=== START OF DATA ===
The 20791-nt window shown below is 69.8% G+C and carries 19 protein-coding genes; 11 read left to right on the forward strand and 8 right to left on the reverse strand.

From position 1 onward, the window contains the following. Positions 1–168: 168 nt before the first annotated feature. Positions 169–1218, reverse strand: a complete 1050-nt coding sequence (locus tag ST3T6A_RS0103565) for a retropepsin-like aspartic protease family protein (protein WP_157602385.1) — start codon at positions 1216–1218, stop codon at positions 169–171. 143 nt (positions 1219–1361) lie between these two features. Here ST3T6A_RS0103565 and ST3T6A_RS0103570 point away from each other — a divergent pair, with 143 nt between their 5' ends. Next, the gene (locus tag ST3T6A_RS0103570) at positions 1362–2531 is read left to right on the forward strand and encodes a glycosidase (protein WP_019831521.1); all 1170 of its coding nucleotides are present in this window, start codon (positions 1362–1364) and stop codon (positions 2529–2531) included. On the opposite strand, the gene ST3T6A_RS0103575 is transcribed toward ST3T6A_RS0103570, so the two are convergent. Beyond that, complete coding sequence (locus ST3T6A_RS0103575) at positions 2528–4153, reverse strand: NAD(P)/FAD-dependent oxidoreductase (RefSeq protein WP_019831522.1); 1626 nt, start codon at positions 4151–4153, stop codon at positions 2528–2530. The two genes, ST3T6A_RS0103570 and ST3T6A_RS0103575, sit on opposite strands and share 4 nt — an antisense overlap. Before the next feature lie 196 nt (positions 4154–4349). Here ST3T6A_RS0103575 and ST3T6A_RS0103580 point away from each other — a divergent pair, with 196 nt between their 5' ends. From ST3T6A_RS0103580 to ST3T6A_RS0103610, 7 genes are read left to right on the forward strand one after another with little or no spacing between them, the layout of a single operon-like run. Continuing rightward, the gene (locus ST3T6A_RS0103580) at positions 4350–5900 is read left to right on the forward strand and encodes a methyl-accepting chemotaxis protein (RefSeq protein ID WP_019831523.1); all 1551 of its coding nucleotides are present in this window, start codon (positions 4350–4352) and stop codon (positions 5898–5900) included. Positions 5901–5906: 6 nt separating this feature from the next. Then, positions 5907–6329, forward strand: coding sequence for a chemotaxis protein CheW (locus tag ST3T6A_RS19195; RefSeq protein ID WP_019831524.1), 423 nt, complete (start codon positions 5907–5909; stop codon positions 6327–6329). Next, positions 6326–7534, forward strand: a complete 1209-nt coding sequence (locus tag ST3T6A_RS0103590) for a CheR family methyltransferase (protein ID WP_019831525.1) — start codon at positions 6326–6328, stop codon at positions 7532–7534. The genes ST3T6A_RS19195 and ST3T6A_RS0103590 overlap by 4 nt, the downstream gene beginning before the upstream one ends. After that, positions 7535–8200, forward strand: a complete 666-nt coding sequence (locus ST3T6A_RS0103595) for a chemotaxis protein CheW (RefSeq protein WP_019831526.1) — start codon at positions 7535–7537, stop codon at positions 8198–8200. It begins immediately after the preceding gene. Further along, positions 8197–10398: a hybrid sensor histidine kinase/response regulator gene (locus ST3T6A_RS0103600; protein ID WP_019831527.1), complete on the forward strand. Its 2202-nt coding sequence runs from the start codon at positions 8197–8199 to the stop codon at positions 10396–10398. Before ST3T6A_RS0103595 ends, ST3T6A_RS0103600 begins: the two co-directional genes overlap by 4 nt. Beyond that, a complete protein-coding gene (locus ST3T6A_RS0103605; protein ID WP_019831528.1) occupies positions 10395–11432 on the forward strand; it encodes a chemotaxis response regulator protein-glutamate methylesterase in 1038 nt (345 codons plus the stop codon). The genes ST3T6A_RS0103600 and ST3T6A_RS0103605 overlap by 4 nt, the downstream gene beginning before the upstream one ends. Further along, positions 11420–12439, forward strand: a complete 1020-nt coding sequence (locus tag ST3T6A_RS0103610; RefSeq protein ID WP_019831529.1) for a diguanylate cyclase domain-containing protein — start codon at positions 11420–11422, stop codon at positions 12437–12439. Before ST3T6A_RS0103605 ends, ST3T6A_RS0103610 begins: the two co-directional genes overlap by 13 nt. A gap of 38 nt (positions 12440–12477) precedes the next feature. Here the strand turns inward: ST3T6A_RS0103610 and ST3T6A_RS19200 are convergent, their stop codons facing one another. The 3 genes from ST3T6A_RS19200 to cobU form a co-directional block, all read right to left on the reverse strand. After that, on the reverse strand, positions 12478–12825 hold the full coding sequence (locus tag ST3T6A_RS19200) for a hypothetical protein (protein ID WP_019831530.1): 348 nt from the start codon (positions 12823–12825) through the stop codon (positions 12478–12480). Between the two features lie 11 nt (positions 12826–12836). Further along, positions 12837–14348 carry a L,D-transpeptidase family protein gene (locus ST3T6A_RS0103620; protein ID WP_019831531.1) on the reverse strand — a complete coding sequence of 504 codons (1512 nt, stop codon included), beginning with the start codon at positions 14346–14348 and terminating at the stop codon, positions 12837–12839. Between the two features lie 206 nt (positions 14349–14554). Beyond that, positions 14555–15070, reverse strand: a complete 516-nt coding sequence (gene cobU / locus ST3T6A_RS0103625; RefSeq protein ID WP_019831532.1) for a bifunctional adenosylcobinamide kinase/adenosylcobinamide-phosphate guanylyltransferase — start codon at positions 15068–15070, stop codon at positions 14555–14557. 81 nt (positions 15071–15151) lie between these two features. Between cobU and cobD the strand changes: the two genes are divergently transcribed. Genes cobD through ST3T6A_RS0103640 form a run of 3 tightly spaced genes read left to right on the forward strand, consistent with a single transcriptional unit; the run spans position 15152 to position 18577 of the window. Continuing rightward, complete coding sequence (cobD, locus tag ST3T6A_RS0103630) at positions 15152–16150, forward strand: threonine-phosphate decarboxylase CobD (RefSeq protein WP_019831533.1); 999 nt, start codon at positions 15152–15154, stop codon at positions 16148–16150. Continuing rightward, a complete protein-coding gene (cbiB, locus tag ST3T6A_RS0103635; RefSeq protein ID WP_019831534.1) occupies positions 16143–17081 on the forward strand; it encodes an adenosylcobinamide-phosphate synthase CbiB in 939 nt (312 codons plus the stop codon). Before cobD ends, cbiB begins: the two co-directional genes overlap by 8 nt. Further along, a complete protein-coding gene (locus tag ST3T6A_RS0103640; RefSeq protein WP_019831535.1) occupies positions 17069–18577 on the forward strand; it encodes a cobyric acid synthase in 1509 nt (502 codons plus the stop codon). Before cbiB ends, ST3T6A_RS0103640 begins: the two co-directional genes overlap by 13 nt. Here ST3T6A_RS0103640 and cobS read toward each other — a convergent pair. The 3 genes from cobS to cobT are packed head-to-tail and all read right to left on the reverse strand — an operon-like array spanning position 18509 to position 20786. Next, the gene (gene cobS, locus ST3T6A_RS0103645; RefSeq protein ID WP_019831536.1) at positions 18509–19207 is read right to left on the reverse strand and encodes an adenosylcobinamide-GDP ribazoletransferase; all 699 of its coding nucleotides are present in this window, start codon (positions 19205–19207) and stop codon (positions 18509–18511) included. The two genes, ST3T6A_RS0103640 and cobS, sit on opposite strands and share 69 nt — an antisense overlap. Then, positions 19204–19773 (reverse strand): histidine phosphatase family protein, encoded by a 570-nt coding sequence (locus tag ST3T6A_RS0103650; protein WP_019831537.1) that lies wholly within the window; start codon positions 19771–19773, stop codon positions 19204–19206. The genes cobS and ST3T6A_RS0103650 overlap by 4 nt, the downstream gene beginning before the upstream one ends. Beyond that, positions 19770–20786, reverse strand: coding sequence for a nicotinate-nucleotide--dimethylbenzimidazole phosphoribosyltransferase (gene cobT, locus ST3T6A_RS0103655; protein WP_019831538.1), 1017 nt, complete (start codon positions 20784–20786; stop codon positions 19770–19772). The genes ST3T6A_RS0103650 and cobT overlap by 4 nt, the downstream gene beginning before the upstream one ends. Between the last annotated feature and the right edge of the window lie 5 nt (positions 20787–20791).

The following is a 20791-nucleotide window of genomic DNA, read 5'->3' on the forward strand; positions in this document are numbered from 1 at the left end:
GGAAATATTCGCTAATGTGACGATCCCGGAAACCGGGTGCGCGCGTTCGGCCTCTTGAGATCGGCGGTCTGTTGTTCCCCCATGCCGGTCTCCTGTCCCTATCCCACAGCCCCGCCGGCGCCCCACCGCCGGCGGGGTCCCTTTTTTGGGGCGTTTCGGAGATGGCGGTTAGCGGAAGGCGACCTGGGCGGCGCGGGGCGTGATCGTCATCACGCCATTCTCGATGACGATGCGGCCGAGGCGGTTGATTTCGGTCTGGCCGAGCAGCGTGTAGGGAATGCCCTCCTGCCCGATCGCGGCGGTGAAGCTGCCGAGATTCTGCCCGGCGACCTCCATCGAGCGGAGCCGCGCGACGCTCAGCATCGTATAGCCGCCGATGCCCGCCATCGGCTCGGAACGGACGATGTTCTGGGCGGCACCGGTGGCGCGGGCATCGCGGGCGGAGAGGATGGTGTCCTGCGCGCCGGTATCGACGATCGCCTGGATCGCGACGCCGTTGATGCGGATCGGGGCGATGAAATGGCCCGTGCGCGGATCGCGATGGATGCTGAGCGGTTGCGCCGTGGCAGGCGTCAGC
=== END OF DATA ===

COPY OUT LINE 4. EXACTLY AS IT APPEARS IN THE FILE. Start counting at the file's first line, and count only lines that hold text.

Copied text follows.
GGAAATATTCGCTAATGTGACGATCCCGGAAACCGGGTGCGCGCGTTCGGCCTCTTGAGATCGGCGGTCTGTTGTTCCCCCATGCCGGTCTCCTGTCCCTATCCCACAGCCCCGCCGGCGCCCCACCGCCGGCGGGGTCCCTTTTTTGGGGCGTTTCGGAGATGGCGGTTAGCGGAAGGCGACCTGGGCGGCGCGGGGCGTGATCGTCATCACGCCATTCTCGATGACGATGCGGCCGAGGCGGTTGATTTCGGTCTGGCCGAGCAGCGTGTAGGGAATGCCCTCCTGCCCGATCGCGGCGGTGAAGCTGCCGAGATTCTGCCCGGCGACCTCCATCGAGCGGAGCCGCGCGACGCTCAGCATCGTATAGCCGCCGATGCCCGCCATCGGCTCGGAACGGACGATGTTCTGGGCGGCACCGGTGGCGCGGGCATCGCGGGCGGAGAGGATGGTGTCCTGCGCGCCGGTATCGACGATCGCCTGGATCGCGACGCCGTTGATGCGGATCGGGGCGATGAAATGGCCCGTGCGCGGATCGCGATGGATGCTGAGCGGTTGCGCCGTGGCAGGCGTCAGC